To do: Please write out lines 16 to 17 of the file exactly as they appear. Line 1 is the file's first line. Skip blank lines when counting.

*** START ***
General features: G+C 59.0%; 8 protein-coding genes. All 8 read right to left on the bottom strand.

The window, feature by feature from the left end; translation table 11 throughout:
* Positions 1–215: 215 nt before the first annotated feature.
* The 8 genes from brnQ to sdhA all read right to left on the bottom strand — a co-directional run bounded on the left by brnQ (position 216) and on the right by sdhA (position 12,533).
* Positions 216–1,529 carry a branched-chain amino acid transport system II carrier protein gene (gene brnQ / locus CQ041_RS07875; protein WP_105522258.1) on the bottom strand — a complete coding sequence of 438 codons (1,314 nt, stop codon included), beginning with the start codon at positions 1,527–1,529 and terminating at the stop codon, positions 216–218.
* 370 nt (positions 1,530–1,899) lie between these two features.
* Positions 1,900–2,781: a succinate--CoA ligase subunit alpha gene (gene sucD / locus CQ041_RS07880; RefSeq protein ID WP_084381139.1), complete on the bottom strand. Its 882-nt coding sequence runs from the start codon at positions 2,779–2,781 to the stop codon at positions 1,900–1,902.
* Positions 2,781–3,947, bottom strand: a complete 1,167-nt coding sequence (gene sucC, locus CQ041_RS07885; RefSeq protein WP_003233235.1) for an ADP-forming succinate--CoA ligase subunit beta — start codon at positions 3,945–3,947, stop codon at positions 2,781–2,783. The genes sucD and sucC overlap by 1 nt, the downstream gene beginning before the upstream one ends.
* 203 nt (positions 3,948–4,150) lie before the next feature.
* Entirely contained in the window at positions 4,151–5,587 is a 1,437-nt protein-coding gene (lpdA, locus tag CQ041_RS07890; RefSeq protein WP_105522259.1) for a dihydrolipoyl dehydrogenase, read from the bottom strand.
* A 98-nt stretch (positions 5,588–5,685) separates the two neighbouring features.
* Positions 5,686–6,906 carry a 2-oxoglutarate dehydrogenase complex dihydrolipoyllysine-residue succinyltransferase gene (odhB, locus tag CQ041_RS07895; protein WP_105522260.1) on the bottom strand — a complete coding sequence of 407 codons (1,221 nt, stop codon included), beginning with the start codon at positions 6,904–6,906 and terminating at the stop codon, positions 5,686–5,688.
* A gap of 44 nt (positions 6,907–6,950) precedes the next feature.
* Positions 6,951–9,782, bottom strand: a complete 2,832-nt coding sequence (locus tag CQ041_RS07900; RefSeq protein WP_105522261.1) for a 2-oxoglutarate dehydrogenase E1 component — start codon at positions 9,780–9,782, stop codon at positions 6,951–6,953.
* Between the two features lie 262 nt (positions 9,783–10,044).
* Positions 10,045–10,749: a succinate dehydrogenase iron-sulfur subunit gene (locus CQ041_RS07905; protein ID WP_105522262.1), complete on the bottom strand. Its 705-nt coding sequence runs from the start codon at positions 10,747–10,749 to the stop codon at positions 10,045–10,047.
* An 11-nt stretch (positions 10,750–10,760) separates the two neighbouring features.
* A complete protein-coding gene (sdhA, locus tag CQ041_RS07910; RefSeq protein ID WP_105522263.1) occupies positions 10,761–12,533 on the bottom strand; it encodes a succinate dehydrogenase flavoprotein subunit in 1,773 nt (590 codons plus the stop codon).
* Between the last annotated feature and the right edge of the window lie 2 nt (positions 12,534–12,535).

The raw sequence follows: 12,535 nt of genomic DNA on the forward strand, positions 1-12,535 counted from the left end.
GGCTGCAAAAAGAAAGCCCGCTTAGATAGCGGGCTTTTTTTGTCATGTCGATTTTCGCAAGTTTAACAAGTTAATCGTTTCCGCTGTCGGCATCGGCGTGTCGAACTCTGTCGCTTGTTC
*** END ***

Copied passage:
* Positions 10,045–10,749: a succinate dehydrogenase iron-sulfur subunit gene (locus CQ041_RS07905; protein ID WP_105522262.1), complete on the bottom strand. Its 705-nt coding sequence runs from the start codon at positions 10,747–10,749 to the stop codon at positions 10,045–10,047.
* An 11-nt stretch (positions 10,750–10,760) separates the two neighbouring features.